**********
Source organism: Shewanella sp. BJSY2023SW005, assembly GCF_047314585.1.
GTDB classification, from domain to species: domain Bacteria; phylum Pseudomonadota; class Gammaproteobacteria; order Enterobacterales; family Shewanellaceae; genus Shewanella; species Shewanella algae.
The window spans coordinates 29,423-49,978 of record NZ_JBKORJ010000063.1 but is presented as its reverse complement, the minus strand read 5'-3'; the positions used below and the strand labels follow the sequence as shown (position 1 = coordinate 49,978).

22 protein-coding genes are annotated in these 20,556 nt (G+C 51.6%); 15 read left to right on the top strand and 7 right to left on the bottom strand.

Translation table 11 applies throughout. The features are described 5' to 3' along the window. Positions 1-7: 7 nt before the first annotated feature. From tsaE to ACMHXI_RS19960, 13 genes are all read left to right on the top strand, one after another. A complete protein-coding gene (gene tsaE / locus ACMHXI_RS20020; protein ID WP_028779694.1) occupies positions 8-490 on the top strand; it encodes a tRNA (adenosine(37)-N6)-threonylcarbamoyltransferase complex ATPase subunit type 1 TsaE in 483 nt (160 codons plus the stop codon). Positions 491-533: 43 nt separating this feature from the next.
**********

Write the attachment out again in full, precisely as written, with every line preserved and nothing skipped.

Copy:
Source organism: Shewanella sp. BJSY2023SW005, assembly GCF_047314585.1.
GTDB classification, from domain to species: domain Bacteria; phylum Pseudomonadota; class Gammaproteobacteria; order Enterobacterales; family Shewanellaceae; genus Shewanella; species Shewanella algae.
The window spans coordinates 29,423-49,978 of record NZ_JBKORJ010000063.1 but is presented as its reverse complement, the minus strand read 5'-3'; the positions used below and the strand labels follow the sequence as shown (position 1 = coordinate 49,978).

22 protein-coding genes are annotated in these 20,556 nt (G+C 51.6%); 15 read left to right on the top strand and 7 right to left on the bottom strand.

Translation table 11 applies throughout. The features are described 5' to 3' along the window. Positions 1-7: 7 nt before the first annotated feature. From tsaE to ACMHXI_RS19960, 13 genes are all read left to right on the top strand, one after another. A complete protein-coding gene (gene tsaE / locus ACMHXI_RS20020; protein ID WP_028779694.1) occupies positions 8-490 on the top strand; it encodes a tRNA (adenosine(37)-N6)-threonylcarbamoyltransferase complex ATPase subunit type 1 TsaE in 483 nt (160 codons plus the stop codon). Positions 491-533: 43 nt separating this feature from the next.